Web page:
You may not be surprised if someone you know is considering cosmetic surgery.
However, what if that person is a teenager?
It turns out, more and more teens are going under the knife in search of perfect faces and bodies.
Dreams of being a model led 18-year-old Rita Demetriou to go under the knife. She received bigger breasts, a smaller butt, stomach, thighs and a new nose.
"I would look at magazines, especially like the Playboy models, and I would see how pretty they are and everything and I want to be like that," explains Rita.
Rita is not alone in her quest for a model body.
"I want to be in like the fashion industry and music industry, and looks matter a lot," says Kyla Broderick, who also received plastic surgery at a young age.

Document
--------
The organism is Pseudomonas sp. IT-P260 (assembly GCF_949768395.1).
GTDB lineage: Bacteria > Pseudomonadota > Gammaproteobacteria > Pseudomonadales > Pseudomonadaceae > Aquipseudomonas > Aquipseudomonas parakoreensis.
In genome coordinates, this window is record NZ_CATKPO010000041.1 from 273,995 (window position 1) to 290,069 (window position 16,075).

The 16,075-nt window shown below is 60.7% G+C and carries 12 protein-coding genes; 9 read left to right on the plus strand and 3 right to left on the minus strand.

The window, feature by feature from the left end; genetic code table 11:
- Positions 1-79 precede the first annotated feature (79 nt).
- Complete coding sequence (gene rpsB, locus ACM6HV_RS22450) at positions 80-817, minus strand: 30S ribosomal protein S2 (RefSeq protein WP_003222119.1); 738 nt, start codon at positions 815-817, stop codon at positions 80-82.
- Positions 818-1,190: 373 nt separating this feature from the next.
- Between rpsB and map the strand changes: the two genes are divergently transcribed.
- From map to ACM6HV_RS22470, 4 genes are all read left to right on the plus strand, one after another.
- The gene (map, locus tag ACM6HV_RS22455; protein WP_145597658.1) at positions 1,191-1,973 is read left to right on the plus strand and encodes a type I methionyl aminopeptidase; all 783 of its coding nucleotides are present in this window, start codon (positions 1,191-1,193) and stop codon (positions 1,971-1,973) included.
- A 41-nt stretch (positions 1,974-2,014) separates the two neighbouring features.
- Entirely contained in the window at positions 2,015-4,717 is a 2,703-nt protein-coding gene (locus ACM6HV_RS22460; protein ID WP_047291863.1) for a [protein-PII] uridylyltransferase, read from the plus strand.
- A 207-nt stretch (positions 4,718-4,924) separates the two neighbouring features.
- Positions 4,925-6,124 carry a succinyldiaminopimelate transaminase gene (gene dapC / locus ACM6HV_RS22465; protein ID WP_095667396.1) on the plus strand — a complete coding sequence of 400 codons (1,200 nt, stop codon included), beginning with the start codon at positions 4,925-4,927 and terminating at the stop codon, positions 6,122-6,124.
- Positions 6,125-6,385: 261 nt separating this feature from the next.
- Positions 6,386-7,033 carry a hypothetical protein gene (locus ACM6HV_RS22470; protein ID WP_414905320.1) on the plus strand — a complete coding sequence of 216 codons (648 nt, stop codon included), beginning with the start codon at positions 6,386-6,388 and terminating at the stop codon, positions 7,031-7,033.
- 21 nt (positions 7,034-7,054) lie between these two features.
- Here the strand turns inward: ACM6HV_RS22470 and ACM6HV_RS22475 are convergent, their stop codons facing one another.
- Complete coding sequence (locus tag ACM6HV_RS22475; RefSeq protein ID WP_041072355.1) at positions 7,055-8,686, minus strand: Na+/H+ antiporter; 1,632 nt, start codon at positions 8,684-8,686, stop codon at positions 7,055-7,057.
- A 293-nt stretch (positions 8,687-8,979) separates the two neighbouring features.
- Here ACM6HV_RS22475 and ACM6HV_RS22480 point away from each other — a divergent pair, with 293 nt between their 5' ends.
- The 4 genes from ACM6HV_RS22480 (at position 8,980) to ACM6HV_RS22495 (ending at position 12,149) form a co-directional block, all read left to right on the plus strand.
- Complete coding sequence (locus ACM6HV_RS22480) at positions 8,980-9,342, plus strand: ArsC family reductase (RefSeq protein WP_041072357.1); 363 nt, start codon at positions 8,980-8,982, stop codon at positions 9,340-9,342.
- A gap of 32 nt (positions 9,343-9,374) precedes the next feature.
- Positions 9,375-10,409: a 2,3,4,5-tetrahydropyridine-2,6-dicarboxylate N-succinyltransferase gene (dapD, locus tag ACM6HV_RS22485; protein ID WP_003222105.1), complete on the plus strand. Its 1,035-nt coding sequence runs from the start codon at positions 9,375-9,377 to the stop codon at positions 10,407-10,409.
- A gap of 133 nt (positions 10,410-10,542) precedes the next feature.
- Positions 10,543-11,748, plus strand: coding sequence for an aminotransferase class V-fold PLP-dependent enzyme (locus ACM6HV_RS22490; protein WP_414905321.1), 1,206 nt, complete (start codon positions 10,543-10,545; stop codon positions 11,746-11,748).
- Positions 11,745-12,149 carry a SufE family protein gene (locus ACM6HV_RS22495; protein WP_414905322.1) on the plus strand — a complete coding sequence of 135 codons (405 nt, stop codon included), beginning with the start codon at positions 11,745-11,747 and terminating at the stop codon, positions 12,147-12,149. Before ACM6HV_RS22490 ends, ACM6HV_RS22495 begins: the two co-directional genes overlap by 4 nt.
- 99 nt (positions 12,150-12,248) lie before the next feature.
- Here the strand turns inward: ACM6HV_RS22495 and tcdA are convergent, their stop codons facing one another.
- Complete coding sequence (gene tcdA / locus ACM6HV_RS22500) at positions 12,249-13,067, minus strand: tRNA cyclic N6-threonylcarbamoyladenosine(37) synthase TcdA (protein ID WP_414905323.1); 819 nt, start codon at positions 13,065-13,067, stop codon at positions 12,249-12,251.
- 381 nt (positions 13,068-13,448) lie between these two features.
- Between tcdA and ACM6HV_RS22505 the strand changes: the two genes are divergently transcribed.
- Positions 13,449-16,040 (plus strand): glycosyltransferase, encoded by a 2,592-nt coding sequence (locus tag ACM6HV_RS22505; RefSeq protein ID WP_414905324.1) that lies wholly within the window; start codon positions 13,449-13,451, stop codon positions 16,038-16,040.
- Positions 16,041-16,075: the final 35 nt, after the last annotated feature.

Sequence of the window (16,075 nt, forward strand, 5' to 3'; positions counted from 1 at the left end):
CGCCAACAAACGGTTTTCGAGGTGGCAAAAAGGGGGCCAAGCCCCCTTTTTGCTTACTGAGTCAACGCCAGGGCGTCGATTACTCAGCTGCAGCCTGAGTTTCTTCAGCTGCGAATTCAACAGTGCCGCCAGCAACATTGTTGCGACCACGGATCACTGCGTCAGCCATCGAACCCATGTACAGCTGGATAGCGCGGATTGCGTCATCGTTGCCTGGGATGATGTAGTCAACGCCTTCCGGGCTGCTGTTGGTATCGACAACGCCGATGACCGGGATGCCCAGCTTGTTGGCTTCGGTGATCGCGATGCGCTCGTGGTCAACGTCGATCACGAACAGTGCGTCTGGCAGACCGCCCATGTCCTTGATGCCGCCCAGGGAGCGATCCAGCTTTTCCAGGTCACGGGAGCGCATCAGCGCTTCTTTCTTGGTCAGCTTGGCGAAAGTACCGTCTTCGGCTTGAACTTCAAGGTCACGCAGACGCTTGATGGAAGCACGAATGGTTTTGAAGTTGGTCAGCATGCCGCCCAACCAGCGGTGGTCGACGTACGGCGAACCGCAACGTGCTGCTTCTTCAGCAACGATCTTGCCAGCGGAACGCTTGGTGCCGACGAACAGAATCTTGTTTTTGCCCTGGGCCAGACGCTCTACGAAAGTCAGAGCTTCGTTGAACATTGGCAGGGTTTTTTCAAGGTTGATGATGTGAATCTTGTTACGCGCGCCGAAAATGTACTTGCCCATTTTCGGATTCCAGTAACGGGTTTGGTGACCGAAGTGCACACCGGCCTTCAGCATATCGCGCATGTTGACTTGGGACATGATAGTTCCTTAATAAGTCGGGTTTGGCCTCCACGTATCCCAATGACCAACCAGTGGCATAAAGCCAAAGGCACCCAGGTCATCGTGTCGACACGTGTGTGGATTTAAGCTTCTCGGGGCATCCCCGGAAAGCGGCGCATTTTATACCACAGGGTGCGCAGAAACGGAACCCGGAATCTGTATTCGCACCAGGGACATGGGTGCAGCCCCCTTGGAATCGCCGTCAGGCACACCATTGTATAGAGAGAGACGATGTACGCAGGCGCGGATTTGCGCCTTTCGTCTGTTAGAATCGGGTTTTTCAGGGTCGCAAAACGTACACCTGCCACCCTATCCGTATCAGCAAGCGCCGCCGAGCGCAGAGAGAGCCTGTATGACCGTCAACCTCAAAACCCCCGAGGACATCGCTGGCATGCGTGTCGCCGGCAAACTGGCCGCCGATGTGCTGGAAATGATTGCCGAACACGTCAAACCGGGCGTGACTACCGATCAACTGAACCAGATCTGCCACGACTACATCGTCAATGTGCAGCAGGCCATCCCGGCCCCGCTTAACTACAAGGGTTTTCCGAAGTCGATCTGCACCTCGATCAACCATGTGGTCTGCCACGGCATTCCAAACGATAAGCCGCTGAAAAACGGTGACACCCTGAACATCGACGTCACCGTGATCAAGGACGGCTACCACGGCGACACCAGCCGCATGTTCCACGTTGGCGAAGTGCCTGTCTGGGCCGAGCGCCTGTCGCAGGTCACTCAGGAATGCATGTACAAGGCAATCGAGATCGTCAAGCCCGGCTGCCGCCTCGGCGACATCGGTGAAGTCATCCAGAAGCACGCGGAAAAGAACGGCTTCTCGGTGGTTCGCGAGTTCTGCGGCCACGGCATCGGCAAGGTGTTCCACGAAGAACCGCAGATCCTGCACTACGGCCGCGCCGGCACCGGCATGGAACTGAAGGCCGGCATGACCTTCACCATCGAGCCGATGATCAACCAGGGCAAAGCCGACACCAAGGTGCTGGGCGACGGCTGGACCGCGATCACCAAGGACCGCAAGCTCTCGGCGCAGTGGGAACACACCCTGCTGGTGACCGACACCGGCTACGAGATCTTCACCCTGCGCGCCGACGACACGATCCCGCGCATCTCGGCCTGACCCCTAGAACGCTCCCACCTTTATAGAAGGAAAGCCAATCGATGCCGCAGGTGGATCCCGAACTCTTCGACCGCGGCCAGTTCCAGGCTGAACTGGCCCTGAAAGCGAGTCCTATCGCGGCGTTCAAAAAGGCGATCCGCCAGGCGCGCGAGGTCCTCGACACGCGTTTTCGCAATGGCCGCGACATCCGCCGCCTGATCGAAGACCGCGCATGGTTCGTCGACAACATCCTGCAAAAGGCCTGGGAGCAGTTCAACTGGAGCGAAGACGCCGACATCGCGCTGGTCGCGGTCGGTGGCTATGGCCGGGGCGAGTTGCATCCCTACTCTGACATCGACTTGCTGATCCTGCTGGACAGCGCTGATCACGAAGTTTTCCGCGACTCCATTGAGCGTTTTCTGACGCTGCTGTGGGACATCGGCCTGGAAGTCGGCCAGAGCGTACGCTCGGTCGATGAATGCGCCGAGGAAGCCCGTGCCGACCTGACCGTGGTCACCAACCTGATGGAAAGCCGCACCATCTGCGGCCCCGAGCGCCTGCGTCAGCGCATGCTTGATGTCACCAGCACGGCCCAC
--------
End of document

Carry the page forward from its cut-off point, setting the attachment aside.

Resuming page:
Kyla believes her nose job and breast implants have given her more confidence.
However, Dr. Leonard Hochstein says there is a risk of disappointment.
"What raises a red flag is somebody who believes that this is going to change their life," explains Dr. Hochstein.
Teens may also fix one part of their body and then fixate on another part.
"They can start to experience a body dysmorphic disorder where they start focusing on other slight idiosyncrasies, wanting more surgery,” claims Psychologist Dr. Patricia Clark.
Physical risks include scarring, implant rupturing, trouble breastfeeding and inaccurate mammograms.
However, some say the risks are worth it.
"I love myself. I think, you know, I have my self esteem boost," says Rita.
The bill however, is not so pretty. Kyla spent over $5000 and Rita’s plastic surgery totaled $11,000.
Teens who are depressed, self critical or have a distorted view of what they really look like, often think surgery will solve their problems, but experts say a therapist might be a better bet.